Helsingin yliopisto, Helsinki 2006
"Mut ei tää oo hei midsommarista!" - ruotsin kielen viestinnällinen suullinen harjoittelu yhteistoiminnallisten skeema- ja elaborointitehtävien avulla
Väitöskirja, syyskuu 2006.
Communicative oral practice in Swedish through collaborative schema-based and elaboration tasks
The general aim of this study was to learn how to better understand foreign language communicative oral practice and to develop it as part of communicative language teaching. The language-specific aim was to study how Swedish was being practised communicatively and orally in a classroom context as part of the didactic teaching-studying-learning process, and how the students' communicative oral practice in Swedish was carried out through collaborative schema-based and elaboration tasks. The scientific problem of this study focused on the essence of foreign language communicative oral proficiency.
The research questions were concerned with 1) the students' involvement in carrying out the given oral tasks; 2) the features of communication and interaction strategies; 3) thematic vocabulary, and 4) the students' experiences and conceptions of the communicative oral tasks used. The study consisted of two groups of students from a Helsinki-area school (a group of upper secondary school students, Swedish Level A, Courses 2 and 3, n=9; and a group of basic education students, Swedish Level B, Course 2, n=13). The study was carried out as a pedagogically oriented case study which included certain features of ethnographic research and where the students' teacher acted as a researcher of her own work. The communicative oral practice contained five different tasks. The research data were gathered through systematic observation, audio recordings and by a questionnaire. The data were analysed through ethnographic content analysis methods.
The main research finding was that a good deal of social interaction, collaboration and communication took place between the students when involved in communicative oral practice in Swedish. The students took almost optimal advantage of the allocated training time. They mostly used Swedish when participating in interactional communication. Finnish was mostly used by the students when they were deciding how to carry out a given task, aiming at intersubjectivity or negotiating meaning. The students were relaxed when practising Swedish. They also asked for and gave linguistic help in the spirit of collaborative learning principles. This resulted in interaction between students that highlighted certain features of negotiation of meaning, scaffolding and collaborative dialogue. Asking for and giving help in language issues concentrated mainly on vocabulary, and only in a few cases on grammar or pronunciation. The students also needed the teacher as a mentor. As well, the students had an enjoyable time when practising, which was most often related to carrying out the oral tasks.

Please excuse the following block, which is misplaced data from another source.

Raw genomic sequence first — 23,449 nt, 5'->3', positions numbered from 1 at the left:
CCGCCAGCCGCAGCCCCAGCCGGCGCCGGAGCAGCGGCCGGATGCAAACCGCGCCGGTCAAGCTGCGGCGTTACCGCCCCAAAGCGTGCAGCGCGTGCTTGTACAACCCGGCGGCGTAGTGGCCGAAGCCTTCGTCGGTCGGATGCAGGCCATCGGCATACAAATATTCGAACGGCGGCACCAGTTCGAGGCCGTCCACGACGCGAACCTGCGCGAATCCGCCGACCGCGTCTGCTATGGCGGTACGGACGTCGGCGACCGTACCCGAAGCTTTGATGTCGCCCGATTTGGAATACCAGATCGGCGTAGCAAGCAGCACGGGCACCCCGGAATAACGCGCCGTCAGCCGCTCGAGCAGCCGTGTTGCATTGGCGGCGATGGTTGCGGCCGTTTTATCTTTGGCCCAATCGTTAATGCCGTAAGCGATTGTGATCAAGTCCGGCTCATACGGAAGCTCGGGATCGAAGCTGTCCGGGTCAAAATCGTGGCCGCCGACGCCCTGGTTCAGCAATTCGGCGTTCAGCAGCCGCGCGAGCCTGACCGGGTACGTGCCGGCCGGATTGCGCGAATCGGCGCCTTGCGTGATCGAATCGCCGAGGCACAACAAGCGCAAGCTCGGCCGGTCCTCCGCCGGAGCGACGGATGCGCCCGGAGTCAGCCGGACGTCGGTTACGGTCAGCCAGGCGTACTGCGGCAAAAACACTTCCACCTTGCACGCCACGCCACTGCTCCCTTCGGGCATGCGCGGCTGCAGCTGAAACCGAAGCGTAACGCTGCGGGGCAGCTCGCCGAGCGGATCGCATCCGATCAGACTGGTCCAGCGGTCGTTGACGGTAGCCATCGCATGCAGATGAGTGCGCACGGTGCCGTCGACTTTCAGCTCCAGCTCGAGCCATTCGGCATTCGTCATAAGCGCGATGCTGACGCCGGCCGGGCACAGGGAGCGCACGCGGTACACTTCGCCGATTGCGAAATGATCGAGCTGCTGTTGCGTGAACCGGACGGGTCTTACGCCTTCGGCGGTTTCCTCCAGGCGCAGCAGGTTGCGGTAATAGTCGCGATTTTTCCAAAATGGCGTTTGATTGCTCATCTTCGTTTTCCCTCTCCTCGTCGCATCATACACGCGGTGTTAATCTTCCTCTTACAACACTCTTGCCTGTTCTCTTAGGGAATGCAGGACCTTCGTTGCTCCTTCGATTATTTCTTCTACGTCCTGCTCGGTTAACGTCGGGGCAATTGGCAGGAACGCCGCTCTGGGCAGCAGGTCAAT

The thematic vocabulary used by the students corresponded well to the thematic lexis that served as a basis for the practice. At its most efficient, this lexis was most evident when the basic education students were carrying out schema-based tasks. The students' questionnaire answers agreed with the research findings gained through systematic observation and the analysis of audio recordings. The communicative tasks planned by the teacher and implemented by the students were very much in line.
The language-didactic theory as presented in this study and the research findings can be widely utilised in pre-service and in-service teacher education, as well as, more generally, when developing communicative language teaching.
Key words: communicative oral practice; the Swedish language; foreign language; didactic teaching-studying-learning process; communicative language teaching; collaborative task; schema-based task; elaboration task.
Julkaisu on tekijänoikeussäännösten alainen. Teosta voi lukea ja tulostaa henkilökohtaista käyttöä varten. Käyttö kaupallisiin tarkoituksiin on kielletty.
© Helsingin yliopisto 2006
Viimeksi päivitetty 22.08.2006